his J.D. with honors in 1997. Following law school, he held a clerkship 
on the Sixth Circuit and has built a longstanding reputation in private 
practice as a consummate legal professional.
  Mr. Readler is also active in pro bono work, including for the United 
Way of Central Ohio, and his nomination earned a ``well qualified'' 
rating from the American Bar Association.
  So I look forward to advancing yet another of President Trump's 
impressive judicial nominees later this week.


                                 H.R. 1

  Madam President, on another matter, this week the House will be 
devoting floor time to the Democrat politician protection act. That is 
what I call the signature effort that Speaker Pelosi has given top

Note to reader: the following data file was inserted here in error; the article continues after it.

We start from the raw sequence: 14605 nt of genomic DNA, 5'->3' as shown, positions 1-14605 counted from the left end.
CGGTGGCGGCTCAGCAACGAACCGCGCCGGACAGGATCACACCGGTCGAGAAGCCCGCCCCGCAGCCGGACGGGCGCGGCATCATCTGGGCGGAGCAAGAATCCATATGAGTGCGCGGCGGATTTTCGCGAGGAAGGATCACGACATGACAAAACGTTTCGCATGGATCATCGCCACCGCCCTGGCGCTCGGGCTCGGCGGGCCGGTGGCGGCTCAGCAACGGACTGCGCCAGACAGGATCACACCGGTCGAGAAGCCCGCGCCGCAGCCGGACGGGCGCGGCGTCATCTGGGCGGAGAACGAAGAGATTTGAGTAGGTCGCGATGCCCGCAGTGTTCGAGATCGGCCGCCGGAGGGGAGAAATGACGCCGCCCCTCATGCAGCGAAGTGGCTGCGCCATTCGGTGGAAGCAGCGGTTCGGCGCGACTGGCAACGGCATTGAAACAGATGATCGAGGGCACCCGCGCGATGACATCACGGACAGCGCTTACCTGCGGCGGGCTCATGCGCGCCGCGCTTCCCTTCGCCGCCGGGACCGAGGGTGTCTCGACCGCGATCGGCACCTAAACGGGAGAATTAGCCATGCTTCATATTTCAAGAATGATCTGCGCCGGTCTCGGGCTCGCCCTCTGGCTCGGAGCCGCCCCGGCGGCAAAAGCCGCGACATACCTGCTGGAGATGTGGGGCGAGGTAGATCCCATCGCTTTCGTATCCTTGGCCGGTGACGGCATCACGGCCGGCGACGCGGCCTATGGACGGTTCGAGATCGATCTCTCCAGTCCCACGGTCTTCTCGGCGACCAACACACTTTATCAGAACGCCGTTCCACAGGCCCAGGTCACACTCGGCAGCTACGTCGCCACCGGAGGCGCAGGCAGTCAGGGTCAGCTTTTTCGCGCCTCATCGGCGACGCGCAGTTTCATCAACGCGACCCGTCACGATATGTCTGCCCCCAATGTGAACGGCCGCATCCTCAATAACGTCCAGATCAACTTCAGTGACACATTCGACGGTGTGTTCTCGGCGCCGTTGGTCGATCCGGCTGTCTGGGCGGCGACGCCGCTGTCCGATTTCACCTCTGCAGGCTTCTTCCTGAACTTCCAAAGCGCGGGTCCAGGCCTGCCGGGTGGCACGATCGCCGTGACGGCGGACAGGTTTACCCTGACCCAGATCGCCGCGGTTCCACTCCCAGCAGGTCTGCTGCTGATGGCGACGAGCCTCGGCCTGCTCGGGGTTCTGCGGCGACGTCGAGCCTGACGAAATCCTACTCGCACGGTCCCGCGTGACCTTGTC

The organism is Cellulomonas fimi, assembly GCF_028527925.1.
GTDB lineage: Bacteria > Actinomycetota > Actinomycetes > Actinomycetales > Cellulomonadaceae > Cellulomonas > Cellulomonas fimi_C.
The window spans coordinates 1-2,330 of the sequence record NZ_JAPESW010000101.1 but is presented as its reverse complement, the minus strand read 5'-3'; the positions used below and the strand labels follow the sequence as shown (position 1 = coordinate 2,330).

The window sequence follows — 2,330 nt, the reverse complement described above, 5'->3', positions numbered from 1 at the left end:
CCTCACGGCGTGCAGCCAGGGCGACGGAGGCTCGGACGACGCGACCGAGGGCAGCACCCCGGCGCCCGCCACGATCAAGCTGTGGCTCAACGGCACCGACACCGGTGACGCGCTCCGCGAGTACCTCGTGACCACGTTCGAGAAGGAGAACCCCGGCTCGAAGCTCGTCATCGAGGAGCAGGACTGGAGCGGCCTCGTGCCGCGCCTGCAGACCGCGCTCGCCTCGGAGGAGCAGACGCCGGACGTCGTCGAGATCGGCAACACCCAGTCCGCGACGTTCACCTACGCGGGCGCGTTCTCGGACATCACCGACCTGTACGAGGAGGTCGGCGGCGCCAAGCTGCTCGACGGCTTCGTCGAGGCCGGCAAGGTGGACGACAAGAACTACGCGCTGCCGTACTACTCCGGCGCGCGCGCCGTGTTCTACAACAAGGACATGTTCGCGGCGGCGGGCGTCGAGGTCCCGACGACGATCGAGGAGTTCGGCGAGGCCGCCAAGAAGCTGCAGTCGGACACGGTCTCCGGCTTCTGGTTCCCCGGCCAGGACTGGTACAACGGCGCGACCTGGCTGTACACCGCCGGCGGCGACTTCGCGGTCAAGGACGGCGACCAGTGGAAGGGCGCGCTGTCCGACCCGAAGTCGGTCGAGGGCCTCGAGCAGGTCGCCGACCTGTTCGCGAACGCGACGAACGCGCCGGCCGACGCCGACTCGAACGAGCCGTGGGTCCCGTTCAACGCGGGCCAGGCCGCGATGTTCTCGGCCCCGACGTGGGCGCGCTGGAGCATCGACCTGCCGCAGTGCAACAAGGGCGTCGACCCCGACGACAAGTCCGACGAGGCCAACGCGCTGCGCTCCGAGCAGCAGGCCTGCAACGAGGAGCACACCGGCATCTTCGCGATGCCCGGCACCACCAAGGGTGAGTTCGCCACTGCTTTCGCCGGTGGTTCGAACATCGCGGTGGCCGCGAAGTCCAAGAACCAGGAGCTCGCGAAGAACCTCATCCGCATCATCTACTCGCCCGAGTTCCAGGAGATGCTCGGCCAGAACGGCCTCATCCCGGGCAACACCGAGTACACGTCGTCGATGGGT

billing--top billing--as H.R. 1, because this new House Democratic 
majority's top priority is apparently assigning themselves an 
unprecedented level of control over how they get elected to Washington, 
along with how, where, and what American citizens are allowed to say 
about it. That is their priority No. 1.
  Over there, across the Capitol, more than anything else, Washington 
Democrats want a tighter grip on political

[[Page S1636]]

debate and the operation of elections nationwide. But the Democrat 
politician protection act is just part of a trio of massive, 
unprecedented government takeover schemes that Democrats have already 
rolled out just this Congress.
  On its face, this proposal might seem less outrageous than Medicare 
for None or the so-called Green New Deal. It wouldn't seem to impact